Every correction needs a catalyst Every correction needs a catalyst http://www.federatedhermes.com/us/static/images/fhi/fed-hermes-logo-amp.png http://www.federatedhermes.com/us/daf\images\insights\article\fire-man-lighting-in-grass-small.jpg April 15 2024 April 12 2024

Every correction needs a catalyst

I know you're waiting for that correction.

Published April 12 2024
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What could be that catalyst? Catalyst #1: sticky inflation. How about that March CPI report! But there’s more. We’ve seen rallies lately in numerous commodities—notably oil and gold, but also some industrial metals. Furthermore, with bitcoin up and equities up as well, it seems a reflation trade is on, which prompts the worry that the Fed won’t find it easy to cut rates. With unemployment low and inflation recalcitrant, some investors have come to wonder whether the neutral fed funds rate might be higher than the Fed thinks. Renaissance Macro suggests that “r-star” might be a point higher than the 2.6% currently supposed. If so, the fed funds rate is not going down to 3% in 2026 as per Fed projections. So far in 2024, CPI is running at 4.6%, and y/y inflation comparables are about to become less benign—uh oh. To some extent, the elevated rate is a function of shelter, one of the stickiest inflation components. On an ex-shelter basis, headline CPI was 2.3% y/y in March. That’s encouraging, but services inflation is on a tear lately; CPI services less rent of shelter has gone from 2.8% y/y in September to 4.8% in March. Then there’s the election-year factor. Taxes are coming due, and this will give the Treasury a “$1 trillion cash bazooka” (Strategas’ words) to spend between now and November. That said, ISI notes most leading inflation indicators are soft, suggesting that help may be on the way.  For one thing, the quits rate has gone down, although the labor market (stickiest inflation component #2) may still be too tight. Importantly for the Fed: 1, 3, and 5-year inflation expectations remain anchored around 2.5%. Not an ideal correction catalyst, inflation remains elevated, and with low unemployment, it’s hard to see the Fed’s doves outweighing the hawks.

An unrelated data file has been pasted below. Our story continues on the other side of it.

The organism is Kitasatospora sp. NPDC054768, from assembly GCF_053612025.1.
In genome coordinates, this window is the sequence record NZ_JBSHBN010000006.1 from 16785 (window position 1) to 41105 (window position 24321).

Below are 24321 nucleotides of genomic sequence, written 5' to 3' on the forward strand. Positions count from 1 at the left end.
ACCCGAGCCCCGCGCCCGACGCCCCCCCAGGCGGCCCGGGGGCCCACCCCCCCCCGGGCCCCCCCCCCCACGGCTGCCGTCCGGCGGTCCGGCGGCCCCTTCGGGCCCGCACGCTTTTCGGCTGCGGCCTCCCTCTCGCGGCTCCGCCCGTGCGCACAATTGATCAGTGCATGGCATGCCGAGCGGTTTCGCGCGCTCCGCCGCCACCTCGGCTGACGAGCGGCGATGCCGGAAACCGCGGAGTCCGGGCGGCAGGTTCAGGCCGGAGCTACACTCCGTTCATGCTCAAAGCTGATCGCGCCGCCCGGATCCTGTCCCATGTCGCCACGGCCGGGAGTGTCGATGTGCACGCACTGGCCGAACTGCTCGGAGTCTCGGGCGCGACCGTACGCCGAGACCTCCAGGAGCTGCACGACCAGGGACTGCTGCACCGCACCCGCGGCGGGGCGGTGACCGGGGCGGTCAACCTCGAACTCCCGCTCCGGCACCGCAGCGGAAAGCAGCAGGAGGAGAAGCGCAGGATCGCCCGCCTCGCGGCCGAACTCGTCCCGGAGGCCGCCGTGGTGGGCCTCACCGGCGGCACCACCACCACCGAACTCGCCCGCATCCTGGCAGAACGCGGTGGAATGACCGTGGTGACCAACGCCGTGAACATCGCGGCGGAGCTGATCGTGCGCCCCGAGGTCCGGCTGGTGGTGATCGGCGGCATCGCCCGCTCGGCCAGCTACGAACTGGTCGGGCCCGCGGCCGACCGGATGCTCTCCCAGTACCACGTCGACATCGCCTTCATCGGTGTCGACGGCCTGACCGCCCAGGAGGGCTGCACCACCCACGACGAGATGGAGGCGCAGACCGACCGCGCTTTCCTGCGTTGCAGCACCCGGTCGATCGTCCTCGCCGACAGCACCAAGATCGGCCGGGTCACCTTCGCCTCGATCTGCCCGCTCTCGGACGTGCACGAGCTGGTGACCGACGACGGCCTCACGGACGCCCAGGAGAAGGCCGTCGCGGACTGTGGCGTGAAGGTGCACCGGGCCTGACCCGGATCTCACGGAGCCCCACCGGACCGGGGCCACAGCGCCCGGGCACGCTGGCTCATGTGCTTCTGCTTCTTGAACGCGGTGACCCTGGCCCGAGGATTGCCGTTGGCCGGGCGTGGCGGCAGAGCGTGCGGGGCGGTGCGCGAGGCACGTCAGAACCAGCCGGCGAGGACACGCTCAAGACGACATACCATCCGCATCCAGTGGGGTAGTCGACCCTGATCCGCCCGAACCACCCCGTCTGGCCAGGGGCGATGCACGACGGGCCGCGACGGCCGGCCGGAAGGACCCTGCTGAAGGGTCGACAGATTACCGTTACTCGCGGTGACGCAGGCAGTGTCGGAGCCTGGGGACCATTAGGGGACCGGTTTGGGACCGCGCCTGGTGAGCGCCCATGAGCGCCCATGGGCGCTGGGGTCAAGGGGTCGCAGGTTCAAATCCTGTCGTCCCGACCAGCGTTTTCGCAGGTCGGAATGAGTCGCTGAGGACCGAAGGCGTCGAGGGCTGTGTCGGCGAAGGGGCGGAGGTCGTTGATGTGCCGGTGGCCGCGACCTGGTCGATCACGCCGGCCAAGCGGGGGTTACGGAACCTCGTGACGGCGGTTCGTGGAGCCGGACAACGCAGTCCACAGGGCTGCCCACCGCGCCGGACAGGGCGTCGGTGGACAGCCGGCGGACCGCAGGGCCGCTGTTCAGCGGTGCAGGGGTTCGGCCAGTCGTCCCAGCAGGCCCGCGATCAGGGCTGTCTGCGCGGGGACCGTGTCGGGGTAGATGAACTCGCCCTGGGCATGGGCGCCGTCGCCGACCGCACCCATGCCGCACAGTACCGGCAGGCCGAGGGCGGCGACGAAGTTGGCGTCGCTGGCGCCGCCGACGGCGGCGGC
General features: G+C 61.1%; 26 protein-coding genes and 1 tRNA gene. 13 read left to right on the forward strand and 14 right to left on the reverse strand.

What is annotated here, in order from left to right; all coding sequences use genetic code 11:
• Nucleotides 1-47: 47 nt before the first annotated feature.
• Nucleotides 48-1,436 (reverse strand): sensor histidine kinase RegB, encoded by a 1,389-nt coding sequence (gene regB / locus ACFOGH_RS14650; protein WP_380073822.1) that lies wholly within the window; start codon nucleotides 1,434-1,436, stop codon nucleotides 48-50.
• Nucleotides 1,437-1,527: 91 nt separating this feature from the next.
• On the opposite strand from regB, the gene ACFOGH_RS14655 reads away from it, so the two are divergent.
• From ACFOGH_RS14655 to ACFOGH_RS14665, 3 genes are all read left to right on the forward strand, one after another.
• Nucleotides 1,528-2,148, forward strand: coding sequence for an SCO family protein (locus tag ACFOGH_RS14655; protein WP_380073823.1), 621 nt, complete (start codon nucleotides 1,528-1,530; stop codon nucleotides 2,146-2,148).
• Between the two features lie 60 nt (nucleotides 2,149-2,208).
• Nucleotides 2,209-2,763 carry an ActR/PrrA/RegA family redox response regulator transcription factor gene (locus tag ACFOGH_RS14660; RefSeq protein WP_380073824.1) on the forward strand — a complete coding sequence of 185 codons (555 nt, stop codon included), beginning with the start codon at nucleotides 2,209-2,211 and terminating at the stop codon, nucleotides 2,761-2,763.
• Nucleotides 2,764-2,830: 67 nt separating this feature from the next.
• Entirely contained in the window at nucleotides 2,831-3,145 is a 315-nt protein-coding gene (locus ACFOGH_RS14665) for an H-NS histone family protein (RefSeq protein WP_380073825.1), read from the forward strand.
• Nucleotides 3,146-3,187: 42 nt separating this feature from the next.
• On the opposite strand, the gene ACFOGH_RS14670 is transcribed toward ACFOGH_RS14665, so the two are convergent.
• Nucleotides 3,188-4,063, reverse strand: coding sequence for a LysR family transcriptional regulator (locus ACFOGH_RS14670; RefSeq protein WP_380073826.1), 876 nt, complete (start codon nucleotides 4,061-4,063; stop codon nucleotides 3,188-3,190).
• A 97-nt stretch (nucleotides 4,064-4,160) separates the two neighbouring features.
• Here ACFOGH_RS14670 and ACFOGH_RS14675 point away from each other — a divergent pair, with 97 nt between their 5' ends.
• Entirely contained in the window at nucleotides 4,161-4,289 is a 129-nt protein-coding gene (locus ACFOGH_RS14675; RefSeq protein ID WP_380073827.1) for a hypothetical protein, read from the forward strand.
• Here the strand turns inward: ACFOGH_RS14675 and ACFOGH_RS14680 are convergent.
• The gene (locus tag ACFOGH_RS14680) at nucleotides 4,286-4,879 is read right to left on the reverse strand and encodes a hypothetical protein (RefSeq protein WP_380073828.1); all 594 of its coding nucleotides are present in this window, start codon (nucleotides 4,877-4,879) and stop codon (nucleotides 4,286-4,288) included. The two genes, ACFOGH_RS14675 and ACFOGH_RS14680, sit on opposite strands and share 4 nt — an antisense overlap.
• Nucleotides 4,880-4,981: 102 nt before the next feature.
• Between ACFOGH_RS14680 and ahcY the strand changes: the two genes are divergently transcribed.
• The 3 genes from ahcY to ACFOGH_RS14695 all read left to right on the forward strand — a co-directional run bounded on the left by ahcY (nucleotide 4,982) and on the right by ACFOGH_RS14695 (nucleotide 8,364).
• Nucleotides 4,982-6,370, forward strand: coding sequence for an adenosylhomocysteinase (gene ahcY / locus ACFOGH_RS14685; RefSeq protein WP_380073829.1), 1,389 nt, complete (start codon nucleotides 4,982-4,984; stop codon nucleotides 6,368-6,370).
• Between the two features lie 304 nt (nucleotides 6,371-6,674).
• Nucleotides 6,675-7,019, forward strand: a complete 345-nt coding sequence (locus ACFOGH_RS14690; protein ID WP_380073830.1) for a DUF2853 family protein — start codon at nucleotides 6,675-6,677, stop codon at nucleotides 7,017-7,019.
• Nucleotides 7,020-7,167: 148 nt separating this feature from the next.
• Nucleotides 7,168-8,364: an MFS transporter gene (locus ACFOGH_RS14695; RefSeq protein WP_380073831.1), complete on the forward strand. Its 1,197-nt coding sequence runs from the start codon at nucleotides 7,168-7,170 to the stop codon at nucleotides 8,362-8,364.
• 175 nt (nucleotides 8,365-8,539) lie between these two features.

Catalyst #2: Q1 earnings season. Knock on wood, indications are mostly solid, with overall growth expected to be 5%. Communication Services and Information Technology are set to lead the charge but, interestingly, Utilities is projected to see 18% growth. Wolfe foresees strong earnings in the quarter ahead due to strength in the economy. Strategas sees 2024 EPS for the S&P 500 advancing about 10.5% above 2023, with 2025 adding a further 13%. (A possible upside surprise this year? Energy.) Because we had an earnings recession in 2023, this year’s earnings benefit from comparison to a weak base. Furthermore, profit margins are expanding. 2025 upside catalysts: Inventories stand in need of replenishment, the manufacturing sector is rebounding and tech capex is booming. Government largesse in the form of three massive stimulus programs has unleashed a construction spending boom. $500 billion of federal funds will be boosted by state government funding as well as private capital to attract foreign and domestic manufacturers. And the consumer is shifting back to buying goods. Speaking of which, correction catalyst #3 would be rising unemployment, but strong earnings growth suggests no such thing.